You can't have a proper war if you can't feed your soldiers. No war has been won with low energy soldiers.

Likewise - assume for a moment that the 3gd does fall, the best arable land of China is suddenly destroyed, 100,000s if not millions of people are dead, missing, or starving. That still leaves China as one of the most powerful military forces on the planet with six Jin-class nuclear powered ballistic missile submarines. And they would have the will and the need to use them.
People have mentioned that the Chinese military is very similar to the Japanese military during the runup to WWII. They have too much energy and are raring to fight. If push came to shove, the military might over throw the CPC. The military, and the CPC, probably realize its not wise to launch nukes at the people who provide you with food (US. Australia).
 

The Littlest Shitlord

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You can't have a proper war if you can't feed your soldiers. No war has been won with low energy soldiers.

People have mentioned that the Chinese military is very similar to the Japanese military during the runup to WWII. They have too much energy and are raring to fight. If push came to shove, the military might over throw the CPC. The military, and the CPC, probably realize its not wise to launch nukes at the people who provide you with food (US. Australia).
It wouldn't surprise me if first dibs on food is given to the military, North Korea style. The resulting artificial famine will be used to weed out the disloyal, by allocating access to food based on social credit score.
 

tehpope

Archivist
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It wouldn't surprise me if first dibs on food is given to the military, North Korea style. The resulting artificial famine will be used to weed out the disloyal, by allocating access to food based on social credit score.
The question would be is there enough food to go around to feed an entire army? You can't half ass taking on the most powerful military in the world. You need all hands on deck. China might have more men, but their tech is lacking. I doubt China has or can round up enough food to feed a million plus people. At this point, no one is going to stick their neck out to help China lest they want a giant target on their backs.
 
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thx1138

Are you now, or have you ever been?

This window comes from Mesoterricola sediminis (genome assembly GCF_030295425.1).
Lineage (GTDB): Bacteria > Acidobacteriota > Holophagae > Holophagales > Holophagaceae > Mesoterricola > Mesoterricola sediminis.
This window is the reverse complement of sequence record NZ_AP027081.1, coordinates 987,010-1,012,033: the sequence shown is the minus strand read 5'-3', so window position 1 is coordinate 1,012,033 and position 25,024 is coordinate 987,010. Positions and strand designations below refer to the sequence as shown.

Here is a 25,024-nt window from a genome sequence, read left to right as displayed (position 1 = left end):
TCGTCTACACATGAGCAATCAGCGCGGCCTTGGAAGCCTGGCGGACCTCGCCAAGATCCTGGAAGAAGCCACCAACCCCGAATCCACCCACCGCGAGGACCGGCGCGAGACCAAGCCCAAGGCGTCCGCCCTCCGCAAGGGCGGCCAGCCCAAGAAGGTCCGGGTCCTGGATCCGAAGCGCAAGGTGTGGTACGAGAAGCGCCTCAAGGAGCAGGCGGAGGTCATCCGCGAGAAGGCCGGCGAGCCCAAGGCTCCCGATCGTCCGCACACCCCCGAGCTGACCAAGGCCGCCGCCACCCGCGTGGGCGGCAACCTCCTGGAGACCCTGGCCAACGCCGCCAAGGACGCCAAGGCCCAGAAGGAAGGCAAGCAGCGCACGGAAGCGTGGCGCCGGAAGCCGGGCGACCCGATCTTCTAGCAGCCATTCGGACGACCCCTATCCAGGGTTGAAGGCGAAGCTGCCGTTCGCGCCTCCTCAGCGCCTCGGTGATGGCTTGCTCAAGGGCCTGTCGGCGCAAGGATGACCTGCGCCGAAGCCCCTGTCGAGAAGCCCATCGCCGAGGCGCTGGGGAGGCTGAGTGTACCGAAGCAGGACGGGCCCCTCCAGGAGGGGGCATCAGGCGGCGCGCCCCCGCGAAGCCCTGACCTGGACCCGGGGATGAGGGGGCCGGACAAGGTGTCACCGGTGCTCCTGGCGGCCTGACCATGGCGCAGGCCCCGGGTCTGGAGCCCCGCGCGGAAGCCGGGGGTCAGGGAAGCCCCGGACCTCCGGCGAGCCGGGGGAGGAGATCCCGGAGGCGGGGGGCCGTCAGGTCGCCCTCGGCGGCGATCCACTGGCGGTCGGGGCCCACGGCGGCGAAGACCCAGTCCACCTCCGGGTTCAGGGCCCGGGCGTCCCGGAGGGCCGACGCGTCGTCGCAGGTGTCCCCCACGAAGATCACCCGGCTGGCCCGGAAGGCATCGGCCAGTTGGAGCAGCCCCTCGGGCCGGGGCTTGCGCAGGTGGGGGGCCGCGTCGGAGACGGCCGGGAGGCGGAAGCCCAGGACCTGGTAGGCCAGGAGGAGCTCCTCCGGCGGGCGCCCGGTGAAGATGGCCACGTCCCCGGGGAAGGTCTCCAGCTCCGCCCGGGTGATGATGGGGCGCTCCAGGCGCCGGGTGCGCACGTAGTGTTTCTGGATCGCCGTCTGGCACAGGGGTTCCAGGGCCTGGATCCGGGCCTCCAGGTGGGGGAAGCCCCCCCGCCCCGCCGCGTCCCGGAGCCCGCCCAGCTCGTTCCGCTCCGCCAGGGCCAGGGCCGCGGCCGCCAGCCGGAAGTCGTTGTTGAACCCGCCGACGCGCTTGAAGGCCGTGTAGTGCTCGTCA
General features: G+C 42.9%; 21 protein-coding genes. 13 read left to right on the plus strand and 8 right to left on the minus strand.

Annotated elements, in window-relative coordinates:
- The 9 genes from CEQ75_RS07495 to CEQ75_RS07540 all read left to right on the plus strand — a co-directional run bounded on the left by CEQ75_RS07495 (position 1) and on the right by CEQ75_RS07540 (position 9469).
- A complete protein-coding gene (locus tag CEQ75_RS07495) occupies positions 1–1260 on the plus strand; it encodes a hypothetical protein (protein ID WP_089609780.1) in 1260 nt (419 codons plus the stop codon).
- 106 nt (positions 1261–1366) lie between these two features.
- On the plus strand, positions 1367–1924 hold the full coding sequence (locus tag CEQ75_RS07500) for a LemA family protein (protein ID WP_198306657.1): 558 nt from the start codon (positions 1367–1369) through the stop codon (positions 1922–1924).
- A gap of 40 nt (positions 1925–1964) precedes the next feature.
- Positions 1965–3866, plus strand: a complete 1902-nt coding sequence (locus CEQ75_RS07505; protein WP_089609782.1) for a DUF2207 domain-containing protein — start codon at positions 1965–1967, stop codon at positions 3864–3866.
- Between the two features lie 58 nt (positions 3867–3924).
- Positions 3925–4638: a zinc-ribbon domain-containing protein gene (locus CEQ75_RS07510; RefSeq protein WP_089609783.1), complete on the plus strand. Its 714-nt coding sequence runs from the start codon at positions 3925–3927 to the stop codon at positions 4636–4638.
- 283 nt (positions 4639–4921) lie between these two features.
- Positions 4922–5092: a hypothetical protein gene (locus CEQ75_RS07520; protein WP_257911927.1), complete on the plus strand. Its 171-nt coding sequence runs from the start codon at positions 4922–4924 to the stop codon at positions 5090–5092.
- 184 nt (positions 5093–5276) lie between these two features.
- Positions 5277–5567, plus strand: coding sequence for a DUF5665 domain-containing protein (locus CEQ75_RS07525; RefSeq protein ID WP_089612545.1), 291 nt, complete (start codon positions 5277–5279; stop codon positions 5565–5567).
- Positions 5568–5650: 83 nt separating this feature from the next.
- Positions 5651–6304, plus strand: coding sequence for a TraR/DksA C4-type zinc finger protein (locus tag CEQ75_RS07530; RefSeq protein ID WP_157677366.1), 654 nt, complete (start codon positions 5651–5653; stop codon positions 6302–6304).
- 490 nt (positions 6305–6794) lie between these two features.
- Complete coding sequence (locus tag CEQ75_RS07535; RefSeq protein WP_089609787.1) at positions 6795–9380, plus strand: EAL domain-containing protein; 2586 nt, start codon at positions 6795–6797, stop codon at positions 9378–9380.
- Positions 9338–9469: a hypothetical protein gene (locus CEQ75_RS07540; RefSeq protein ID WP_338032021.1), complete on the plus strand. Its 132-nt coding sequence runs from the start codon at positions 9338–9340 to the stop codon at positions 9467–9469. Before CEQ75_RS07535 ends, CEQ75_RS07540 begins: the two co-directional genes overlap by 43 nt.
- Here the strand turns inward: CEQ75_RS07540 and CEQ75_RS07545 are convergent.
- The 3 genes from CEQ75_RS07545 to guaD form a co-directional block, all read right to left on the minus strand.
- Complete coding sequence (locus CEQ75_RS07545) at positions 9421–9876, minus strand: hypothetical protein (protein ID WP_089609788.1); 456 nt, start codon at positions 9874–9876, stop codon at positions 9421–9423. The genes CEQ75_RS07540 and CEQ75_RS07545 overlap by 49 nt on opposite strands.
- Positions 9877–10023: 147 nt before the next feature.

kiwifarms.net
That still leaves China as one of the most powerful military forces on the planet with six Jin-class nuclear powered ballistic missile submarines. And they would have the will and the need to use them.
This I promise you: the USN knows exactly where those subs are, right now, and if they went to launch depth and started to flood missile tubes, they would be sunk before they could fire.
 

More AWS-8Q Than You

kiwifarms.net
This I promise you: the USN knows exactly where those subs are, right now, and if they went to launch depth and started to flood missile tubes, they would be sunk before they could fire.
It's like people forget we played cat and mouse with the Soviet's sub fleet for decades and I have no doubt that the Russians were better at it than the Chinese. Even with Russia's cursed navy.
 

Sneed's Feed And Seed

Your package might arrive a little waterlogged...
kiwifarms.net
Dams and the reservoirs they create are just another way humankind goes about fucking things up. Beavers build dams but they build them in the right places and create habitats for themselves and other animals. They manage what they create and they play a part in creating the diversity nature wants and it is all sustainable.
Humans, on the other hand, build stuff that breaks nature and went it breaks we end up doing even more damage , and our contribution to diversity, on this planet, is bullshit like men in dresses.
Beaver dams' lifespans are measured in months, Captain Planet. Plus, as others have posted, they're just as destructive if not moreso.

You can't have a proper war if you can't feed your soldiers.
Correct. "An army marches on its stomach", you know.
 

Xarpho

Eating lettuce due to kitty kibble shortages
kiwifarms.net
Hi fellas, I'm here with another graphic-aided post. After consulting with an electrical engineer in the US who works on the power grid, I have made a few observations about China's energy sector, and how this flood will be felt in terms of electricity.

First, let's compare infrastructure. The US is divided into 4 grids, with the addition of having some subdivisions. Power stations are pretty well protected from interruptions, able to move the demanded load to another station, should one go down. Unless something biblical happens.